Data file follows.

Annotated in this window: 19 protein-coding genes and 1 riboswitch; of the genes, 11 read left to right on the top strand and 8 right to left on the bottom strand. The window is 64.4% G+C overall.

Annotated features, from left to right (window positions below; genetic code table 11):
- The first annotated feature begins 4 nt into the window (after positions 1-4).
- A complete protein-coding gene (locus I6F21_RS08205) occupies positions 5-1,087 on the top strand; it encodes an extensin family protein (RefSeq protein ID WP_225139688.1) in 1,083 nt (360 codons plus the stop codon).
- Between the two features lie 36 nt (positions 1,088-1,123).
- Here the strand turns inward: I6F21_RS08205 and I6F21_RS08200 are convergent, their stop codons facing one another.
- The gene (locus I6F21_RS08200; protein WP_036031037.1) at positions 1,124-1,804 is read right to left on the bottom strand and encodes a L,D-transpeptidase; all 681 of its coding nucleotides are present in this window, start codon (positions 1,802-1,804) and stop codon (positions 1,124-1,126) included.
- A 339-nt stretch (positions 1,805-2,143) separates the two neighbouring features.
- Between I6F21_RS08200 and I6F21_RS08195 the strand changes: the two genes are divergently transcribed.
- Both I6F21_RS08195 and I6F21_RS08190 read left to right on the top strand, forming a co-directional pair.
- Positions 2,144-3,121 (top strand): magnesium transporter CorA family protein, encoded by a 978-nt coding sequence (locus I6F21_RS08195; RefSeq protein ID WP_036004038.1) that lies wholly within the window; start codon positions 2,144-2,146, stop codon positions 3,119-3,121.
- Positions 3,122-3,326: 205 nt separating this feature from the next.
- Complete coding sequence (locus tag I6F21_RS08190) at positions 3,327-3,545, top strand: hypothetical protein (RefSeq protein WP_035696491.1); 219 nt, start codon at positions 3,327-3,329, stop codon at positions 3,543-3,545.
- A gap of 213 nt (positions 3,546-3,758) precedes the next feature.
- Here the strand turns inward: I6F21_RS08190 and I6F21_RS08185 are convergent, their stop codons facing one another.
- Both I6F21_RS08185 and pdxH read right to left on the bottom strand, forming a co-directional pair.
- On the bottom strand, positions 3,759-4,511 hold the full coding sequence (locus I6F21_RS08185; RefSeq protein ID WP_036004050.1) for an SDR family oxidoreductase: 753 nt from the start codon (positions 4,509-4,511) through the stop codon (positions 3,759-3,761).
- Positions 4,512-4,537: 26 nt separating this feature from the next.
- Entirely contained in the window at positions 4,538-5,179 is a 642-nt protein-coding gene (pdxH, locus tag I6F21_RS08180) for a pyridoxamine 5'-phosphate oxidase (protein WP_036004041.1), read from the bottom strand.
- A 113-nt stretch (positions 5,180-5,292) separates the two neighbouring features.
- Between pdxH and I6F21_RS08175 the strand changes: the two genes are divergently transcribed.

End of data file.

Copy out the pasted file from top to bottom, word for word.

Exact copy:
Annotated in this window: 19 protein-coding genes and 1 riboswitch; of the genes, 11 read left to right on the top strand and 8 right to left on the bottom strand. The window is 64.4% G+C overall.

Annotated features, from left to right (window positions below; genetic code table 11):
- The first annotated feature begins 4 nt into the window (after positions 1-4).
- A complete protein-coding gene (locus I6F21_RS08205) occupies positions 5-1,087 on the top strand; it encodes an extensin family protein (RefSeq protein ID WP_225139688.1) in 1,083 nt (360 codons plus the stop codon).
- Between the two features lie 36 nt (positions 1,088-1,123).
- Here the strand turns inward: I6F21_RS08205 and I6F21_RS08200 are convergent, their stop codons facing one another.
- The gene (locus I6F21_RS08200; protein WP_036031037.1) at positions 1,124-1,804 is read right to left on the bottom strand and encodes a L,D-transpeptidase; all 681 of its coding nucleotides are present in this window, start codon (positions 1,802-1,804) and stop codon (positions 1,124-1,126) included.
- A 339-nt stretch (positions 1,805-2,143) separates the two neighbouring features.
- Between I6F21_RS08200 and I6F21_RS08195 the strand changes: the two genes are divergently transcribed.
- Both I6F21_RS08195 and I6F21_RS08190 read left to right on the top strand, forming a co-directional pair.
- Positions 2,144-3,121 (top strand): magnesium transporter CorA family protein, encoded by a 978-nt coding sequence (locus I6F21_RS08195; RefSeq protein ID WP_036004038.1) that lies wholly within the window; start codon positions 2,144-2,146, stop codon positions 3,119-3,121.
- Positions 3,122-3,326: 205 nt separating this feature from the next.
- Complete coding sequence (locus tag I6F21_RS08190) at positions 3,327-3,545, top strand: hypothetical protein (RefSeq protein WP_035696491.1); 219 nt, start codon at positions 3,327-3,329, stop codon at positions 3,543-3,545.
- A gap of 213 nt (positions 3,546-3,758) precedes the next feature.
- Here the strand turns inward: I6F21_RS08190 and I6F21_RS08185 are convergent, their stop codons facing one another.
- Both I6F21_RS08185 and pdxH read right to left on the bottom strand, forming a co-directional pair.
- On the bottom strand, positions 3,759-4,511 hold the full coding sequence (locus I6F21_RS08185; RefSeq protein ID WP_036004050.1) for an SDR family oxidoreductase: 753 nt from the start codon (positions 4,509-4,511) through the stop codon (positions 3,759-3,761).
- Positions 4,512-4,537: 26 nt separating this feature from the next.
- Entirely contained in the window at positions 4,538-5,179 is a 642-nt protein-coding gene (pdxH, locus tag I6F21_RS08180) for a pyridoxamine 5'-phosphate oxidase (protein WP_036004041.1), read from the bottom strand.
- A 113-nt stretch (positions 5,180-5,292) separates the two neighbouring features.
- Between pdxH and I6F21_RS08175 the strand changes: the two genes are divergently transcribed.